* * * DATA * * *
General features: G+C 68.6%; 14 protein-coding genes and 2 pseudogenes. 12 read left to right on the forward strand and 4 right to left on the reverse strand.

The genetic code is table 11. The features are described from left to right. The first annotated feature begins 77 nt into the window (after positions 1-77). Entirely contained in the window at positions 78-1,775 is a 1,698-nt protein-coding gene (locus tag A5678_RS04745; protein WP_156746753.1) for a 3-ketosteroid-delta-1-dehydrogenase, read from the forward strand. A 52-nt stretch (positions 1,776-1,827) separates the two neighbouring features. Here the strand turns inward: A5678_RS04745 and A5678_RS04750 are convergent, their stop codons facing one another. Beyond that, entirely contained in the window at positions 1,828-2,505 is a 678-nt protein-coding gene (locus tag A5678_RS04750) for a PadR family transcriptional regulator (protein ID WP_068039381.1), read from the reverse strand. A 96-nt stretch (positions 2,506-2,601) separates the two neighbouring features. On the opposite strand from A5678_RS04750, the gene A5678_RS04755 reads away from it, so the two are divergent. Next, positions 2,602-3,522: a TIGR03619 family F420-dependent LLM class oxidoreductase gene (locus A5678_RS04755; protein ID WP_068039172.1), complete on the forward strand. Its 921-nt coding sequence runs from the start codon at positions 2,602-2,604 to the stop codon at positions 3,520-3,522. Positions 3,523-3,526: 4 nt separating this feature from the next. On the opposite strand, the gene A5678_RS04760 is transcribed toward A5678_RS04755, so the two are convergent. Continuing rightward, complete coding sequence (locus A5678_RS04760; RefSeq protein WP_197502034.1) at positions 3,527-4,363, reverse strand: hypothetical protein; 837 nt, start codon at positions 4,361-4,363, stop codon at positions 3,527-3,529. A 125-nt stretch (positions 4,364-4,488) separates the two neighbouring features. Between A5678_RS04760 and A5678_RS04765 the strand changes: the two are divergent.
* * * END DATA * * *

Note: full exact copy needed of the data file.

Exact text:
General features: G+C 68.6%; 14 protein-coding genes and 2 pseudogenes. 12 read left to right on the forward strand and 4 right to left on the reverse strand.

The genetic code is table 11. The features are described from left to right. The first annotated feature begins 77 nt into the window (after positions 1-77). Entirely contained in the window at positions 78-1,775 is a 1,698-nt protein-coding gene (locus tag A5678_RS04745; protein WP_156746753.1) for a 3-ketosteroid-delta-1-dehydrogenase, read from the forward strand. A 52-nt stretch (positions 1,776-1,827) separates the two neighbouring features. Here the strand turns inward: A5678_RS04745 and A5678_RS04750 are convergent, their stop codons facing one another. Beyond that, entirely contained in the window at positions 1,828-2,505 is a 678-nt protein-coding gene (locus tag A5678_RS04750) for a PadR family transcriptional regulator (protein ID WP_068039381.1), read from the reverse strand. A 96-nt stretch (positions 2,506-2,601) separates the two neighbouring features. On the opposite strand from A5678_RS04750, the gene A5678_RS04755 reads away from it, so the two are divergent. Next, positions 2,602-3,522: a TIGR03619 family F420-dependent LLM class oxidoreductase gene (locus A5678_RS04755; protein ID WP_068039172.1), complete on the forward strand. Its 921-nt coding sequence runs from the start codon at positions 2,602-2,604 to the stop codon at positions 3,520-3,522. Positions 3,523-3,526: 4 nt separating this feature from the next. On the opposite strand, the gene A5678_RS04760 is transcribed toward A5678_RS04755, so the two are convergent. Continuing rightward, complete coding sequence (locus A5678_RS04760; RefSeq protein WP_197502034.1) at positions 3,527-4,363, reverse strand: hypothetical protein; 837 nt, start codon at positions 4,361-4,363, stop codon at positions 3,527-3,529. A 125-nt stretch (positions 4,364-4,488) separates the two neighbouring features. Between A5678_RS04760 and A5678_RS04765 the strand changes: the two are divergent.